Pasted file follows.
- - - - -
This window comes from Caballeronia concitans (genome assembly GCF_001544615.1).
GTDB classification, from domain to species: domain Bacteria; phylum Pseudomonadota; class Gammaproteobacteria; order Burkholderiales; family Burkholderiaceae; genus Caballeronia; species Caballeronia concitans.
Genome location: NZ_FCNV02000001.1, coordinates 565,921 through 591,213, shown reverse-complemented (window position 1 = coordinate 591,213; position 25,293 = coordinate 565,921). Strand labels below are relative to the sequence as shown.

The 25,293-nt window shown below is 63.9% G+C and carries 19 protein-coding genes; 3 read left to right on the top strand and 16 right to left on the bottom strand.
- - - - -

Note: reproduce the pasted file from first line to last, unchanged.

This window comes from Caballeronia concitans (genome assembly GCF_001544615.1).
GTDB classification, from domain to species: domain Bacteria; phylum Pseudomonadota; class Gammaproteobacteria; order Burkholderiales; family Burkholderiaceae; genus Caballeronia; species Caballeronia concitans.
Genome location: NZ_FCNV02000001.1, coordinates 565,921 through 591,213, shown reverse-complemented (window position 1 = coordinate 591,213; position 25,293 = coordinate 565,921). Strand labels below are relative to the sequence as shown.

The 25,293-nt window shown below is 63.9% G+C and carries 19 protein-coding genes; 3 read left to right on the top strand and 16 right to left on the bottom strand.